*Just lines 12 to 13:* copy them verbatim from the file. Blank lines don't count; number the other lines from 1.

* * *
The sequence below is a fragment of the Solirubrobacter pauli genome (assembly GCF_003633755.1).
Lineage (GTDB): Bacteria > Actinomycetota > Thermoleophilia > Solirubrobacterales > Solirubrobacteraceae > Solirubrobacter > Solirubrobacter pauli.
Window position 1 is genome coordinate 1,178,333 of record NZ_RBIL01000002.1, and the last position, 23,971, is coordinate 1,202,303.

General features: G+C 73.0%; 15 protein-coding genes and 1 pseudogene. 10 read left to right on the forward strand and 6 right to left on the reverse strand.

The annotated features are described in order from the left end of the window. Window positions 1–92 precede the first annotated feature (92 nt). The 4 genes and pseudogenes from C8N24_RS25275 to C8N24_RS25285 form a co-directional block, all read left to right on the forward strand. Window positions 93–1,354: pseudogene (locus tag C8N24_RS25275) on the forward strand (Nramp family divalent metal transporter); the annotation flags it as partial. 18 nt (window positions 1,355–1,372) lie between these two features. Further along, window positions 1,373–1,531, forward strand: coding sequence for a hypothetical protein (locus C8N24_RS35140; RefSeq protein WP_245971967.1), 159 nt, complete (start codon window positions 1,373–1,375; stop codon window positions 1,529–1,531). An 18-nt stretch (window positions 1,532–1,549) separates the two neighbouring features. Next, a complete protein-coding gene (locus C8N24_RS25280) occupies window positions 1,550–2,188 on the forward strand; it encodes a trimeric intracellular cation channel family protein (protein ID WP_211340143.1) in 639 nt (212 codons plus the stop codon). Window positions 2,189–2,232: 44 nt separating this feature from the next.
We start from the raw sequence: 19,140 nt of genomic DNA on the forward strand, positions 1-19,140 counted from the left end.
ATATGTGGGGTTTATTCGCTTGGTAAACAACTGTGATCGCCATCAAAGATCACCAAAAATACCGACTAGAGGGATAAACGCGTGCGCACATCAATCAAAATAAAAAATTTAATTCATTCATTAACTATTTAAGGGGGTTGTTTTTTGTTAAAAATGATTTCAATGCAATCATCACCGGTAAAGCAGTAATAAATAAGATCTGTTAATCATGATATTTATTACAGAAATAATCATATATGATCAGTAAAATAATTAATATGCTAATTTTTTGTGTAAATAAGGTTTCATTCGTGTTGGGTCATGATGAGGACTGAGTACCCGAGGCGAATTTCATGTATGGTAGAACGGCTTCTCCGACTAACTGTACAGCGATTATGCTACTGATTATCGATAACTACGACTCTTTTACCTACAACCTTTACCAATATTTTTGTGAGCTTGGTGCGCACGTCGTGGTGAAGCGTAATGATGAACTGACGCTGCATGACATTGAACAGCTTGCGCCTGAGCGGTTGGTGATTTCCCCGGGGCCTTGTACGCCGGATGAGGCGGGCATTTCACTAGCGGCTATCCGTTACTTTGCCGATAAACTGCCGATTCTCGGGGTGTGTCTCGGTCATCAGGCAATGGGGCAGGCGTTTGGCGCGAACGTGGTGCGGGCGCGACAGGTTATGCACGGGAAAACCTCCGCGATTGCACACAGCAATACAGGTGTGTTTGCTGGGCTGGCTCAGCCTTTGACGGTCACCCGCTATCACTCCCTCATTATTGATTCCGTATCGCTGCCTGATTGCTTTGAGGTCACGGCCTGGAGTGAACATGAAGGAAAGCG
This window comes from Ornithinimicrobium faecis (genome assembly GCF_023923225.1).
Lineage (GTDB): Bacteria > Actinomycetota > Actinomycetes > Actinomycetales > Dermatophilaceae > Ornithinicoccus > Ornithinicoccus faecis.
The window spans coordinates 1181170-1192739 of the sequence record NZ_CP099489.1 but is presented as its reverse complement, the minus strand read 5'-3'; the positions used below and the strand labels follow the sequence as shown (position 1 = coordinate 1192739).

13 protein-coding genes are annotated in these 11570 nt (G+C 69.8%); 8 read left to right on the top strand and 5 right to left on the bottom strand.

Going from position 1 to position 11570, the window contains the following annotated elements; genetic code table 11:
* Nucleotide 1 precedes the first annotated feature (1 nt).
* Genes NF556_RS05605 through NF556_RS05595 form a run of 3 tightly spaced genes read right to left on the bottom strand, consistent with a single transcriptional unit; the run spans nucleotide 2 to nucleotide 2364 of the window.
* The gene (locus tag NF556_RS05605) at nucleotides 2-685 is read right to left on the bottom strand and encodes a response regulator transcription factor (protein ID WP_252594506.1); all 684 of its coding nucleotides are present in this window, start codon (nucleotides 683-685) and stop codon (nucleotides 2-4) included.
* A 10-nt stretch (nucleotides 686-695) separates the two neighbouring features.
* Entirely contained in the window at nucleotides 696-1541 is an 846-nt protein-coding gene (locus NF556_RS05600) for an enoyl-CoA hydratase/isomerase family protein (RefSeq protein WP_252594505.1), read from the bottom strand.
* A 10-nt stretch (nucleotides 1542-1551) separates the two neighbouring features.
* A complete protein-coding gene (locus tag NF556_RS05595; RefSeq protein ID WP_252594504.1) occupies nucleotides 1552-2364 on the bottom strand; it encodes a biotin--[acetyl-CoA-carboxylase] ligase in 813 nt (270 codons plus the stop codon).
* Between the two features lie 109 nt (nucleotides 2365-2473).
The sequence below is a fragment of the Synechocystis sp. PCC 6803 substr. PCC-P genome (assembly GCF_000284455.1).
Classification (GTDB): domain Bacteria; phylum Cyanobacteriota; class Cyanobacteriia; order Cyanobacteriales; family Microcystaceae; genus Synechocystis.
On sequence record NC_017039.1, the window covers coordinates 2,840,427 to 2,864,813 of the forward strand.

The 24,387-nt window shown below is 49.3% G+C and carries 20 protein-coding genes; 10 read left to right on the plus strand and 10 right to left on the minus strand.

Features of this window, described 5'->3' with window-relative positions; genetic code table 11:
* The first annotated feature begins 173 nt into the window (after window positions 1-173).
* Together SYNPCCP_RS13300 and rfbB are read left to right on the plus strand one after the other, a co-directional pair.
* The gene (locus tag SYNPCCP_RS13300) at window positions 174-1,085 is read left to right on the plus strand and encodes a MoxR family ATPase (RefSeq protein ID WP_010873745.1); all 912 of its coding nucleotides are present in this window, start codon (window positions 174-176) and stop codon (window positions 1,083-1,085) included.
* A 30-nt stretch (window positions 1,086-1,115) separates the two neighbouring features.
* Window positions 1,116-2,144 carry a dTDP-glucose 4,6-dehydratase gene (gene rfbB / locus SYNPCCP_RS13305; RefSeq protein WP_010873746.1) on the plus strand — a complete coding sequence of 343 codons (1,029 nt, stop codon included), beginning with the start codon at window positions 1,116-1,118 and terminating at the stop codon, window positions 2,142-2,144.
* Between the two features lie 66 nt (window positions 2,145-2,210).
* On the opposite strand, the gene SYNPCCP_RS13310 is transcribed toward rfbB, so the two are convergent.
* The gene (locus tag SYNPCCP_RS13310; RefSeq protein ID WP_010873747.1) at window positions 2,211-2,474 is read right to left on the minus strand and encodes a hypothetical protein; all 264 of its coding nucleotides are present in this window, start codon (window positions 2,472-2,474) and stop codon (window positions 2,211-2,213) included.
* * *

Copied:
Going from position 1 to position 11570, the window contains the following annotated elements; genetic code table 11:
* Nucleotide 1 precedes the first annotated feature (1 nt).